Regional assessment of ambient volatile organic compounds from biopharmaceutical R&D complex

Pan, Y., Liu, Q., Liu, F. F., Qian, G. R. and Xu, Z. P. (2011) Regional assessment of ambient volatile organic compounds from biopharmaceutical R&D complex. Science of the Total Environment, 409 20: 4289-4296. doi:10.1016/j.scitotenv.2011.07.014

Author Pan, Y.
Liu, Q.
Liu, F. F.
Qian, G. R.
Xu, Z. P.
Title Regional assessment of ambient volatile organic compounds from biopharmaceutical R&D complex
Journal name Science of the Total Environment   Check publisher's open access policy
ISSN 0048-9697
Publication date 2011-09-15
Sub-type Article (original research)
DOI 10.1016/j.scitotenv.2011.07.014
Volume 409
Issue 20
Start page 4289
End page 4296
Total pages 8
Place of publication Amsterdam, Netherlands
Publisher Elsevier BV
Collection year 2012
Language eng
Abstract Biopharmaceutical R&D complexes are major emission sources of volatile organic compounds (VOCs), which may pose potential health risks for staff on site and residents nearby. In this paper health risk assessments were performed for the VOCs in the ambient air of a typical biopharmaceutical R&D complex in China. Results showed halogenated and alkyl compounds were dominant components among 24 major VOCs from 9 selected sampling sites, inside or around the complex. The principal component analysis (PCA) indicated VOCs were generated predominantly from the biopharmaceutical research activities (factor 1 (F1), 71.6%) and traffic vehicles (factor 2 (F2), 15.4%), which were confirmed by contour maps of five selected VOCs (benzene, toluene, chlorobenzene, methylene chloride and n-hexane) simulated by Golden Software Surfer. The cumulative cancer risks for the staff on site and residents nearby were investigated and results showed the risk value were 1.01E−5 and 2.03E−5, respectively, higher than the threshold value of 1.0E−6. These results indicated that elevated VOCs from biopharmaceutical R&D complex are potential risks to the public health. Furthermore, the human health risk assessment revealed that 1,2-dichloroethane, methylene chloride, carbon tetrachloride and benzene were the dominant risk contributors for staff on site, while methyl chloride, carbon tetrachloride, 1,2-dichloroethane and tetrahydrofuran for residents nearby. As a conclusion, this work suggests that proper control strategy should be taken for VOCs releasing to minimize the public health risks, especially for the halogenated compounds.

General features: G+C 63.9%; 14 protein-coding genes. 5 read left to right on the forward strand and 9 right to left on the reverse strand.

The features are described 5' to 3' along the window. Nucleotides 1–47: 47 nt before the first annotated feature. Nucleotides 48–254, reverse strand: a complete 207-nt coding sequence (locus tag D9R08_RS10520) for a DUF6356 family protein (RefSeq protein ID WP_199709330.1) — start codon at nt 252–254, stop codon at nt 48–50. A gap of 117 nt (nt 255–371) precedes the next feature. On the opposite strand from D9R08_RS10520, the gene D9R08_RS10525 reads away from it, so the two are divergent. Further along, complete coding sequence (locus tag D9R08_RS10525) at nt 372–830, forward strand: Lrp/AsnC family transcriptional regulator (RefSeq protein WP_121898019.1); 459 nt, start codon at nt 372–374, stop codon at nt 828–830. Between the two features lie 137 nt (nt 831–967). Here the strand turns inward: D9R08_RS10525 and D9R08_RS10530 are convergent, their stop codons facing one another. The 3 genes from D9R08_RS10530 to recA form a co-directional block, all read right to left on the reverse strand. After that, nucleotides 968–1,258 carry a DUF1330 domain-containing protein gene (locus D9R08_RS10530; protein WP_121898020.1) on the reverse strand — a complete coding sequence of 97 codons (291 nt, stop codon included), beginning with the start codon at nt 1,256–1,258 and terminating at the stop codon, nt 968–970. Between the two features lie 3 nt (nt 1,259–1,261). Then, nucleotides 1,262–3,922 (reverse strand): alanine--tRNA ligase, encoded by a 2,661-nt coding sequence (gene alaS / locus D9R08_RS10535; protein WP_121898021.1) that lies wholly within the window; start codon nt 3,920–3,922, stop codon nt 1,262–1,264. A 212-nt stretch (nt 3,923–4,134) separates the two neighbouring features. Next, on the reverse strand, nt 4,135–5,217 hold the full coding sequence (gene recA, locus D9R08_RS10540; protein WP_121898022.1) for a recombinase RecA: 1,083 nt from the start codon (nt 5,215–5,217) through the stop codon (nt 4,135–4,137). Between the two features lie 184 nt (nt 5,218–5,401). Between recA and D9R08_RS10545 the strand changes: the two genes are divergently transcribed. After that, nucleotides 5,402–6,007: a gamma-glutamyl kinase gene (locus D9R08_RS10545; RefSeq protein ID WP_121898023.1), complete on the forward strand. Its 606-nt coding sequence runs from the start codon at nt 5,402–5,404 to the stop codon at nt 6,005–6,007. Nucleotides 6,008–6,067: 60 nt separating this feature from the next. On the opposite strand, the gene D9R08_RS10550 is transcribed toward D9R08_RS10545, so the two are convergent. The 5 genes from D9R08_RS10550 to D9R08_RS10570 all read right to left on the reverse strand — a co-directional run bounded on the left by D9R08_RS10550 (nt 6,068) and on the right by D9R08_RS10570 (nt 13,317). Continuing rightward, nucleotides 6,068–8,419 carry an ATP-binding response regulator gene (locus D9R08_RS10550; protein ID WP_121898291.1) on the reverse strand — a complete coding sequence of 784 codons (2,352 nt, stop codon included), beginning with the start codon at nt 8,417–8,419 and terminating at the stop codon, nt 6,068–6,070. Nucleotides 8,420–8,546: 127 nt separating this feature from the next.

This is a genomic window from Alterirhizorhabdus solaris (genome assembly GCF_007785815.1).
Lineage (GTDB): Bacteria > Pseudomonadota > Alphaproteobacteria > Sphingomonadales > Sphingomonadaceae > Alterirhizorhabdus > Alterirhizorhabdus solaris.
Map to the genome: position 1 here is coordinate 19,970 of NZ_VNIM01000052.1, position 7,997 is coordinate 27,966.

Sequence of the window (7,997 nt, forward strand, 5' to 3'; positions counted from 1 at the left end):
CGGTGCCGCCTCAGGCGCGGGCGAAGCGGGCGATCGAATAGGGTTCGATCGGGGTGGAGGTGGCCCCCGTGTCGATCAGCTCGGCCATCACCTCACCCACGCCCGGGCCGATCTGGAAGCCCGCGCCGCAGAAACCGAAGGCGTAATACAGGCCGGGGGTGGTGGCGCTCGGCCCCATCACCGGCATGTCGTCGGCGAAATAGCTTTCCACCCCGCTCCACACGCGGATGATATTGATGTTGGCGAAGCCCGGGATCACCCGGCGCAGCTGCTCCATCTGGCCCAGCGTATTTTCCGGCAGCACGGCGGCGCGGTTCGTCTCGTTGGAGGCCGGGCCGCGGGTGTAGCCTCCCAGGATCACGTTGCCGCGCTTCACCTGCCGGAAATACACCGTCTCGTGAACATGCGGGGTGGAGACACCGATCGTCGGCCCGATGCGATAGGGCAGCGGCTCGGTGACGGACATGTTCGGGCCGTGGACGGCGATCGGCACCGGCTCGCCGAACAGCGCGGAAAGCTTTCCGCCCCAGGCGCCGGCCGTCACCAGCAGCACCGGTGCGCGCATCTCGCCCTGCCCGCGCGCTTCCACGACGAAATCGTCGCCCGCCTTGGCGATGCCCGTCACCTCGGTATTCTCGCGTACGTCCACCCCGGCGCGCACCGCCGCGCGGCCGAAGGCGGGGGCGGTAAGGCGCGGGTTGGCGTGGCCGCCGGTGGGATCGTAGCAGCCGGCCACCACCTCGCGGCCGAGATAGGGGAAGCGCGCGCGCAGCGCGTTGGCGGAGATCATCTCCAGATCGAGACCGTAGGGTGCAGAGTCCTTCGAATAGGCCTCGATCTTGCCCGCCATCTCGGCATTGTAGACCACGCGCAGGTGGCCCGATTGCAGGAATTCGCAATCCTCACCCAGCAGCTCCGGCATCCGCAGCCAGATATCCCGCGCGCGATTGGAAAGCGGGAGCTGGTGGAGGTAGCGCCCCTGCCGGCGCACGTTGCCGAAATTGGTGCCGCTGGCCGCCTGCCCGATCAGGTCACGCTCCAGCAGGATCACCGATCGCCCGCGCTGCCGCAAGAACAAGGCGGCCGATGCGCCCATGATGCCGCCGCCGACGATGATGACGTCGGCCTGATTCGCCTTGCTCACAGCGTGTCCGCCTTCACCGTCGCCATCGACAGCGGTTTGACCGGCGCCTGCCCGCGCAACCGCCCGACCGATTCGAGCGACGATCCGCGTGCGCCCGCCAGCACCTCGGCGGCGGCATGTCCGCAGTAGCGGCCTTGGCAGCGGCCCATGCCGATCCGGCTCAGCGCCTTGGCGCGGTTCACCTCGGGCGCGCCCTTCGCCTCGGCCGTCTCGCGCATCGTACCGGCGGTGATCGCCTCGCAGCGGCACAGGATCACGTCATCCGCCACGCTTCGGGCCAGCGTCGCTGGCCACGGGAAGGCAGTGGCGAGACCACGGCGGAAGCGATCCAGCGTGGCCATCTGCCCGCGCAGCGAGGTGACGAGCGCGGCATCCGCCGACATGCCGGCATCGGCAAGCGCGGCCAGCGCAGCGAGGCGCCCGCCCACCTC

Keyword Biopharmaceutical R&D complex
Volatile organic compounds (VOCs)
Emission source discrimination
Human health risk assessment
Q-Index Code C1
Q-Index Status Confirmed Code
Institutional Status UQ

Document type: Journal Article
Sub-type: Article (original research)
Collections: Official 2012 Collection
Australian Institute for Bioengineering and Nanotechnology Publications
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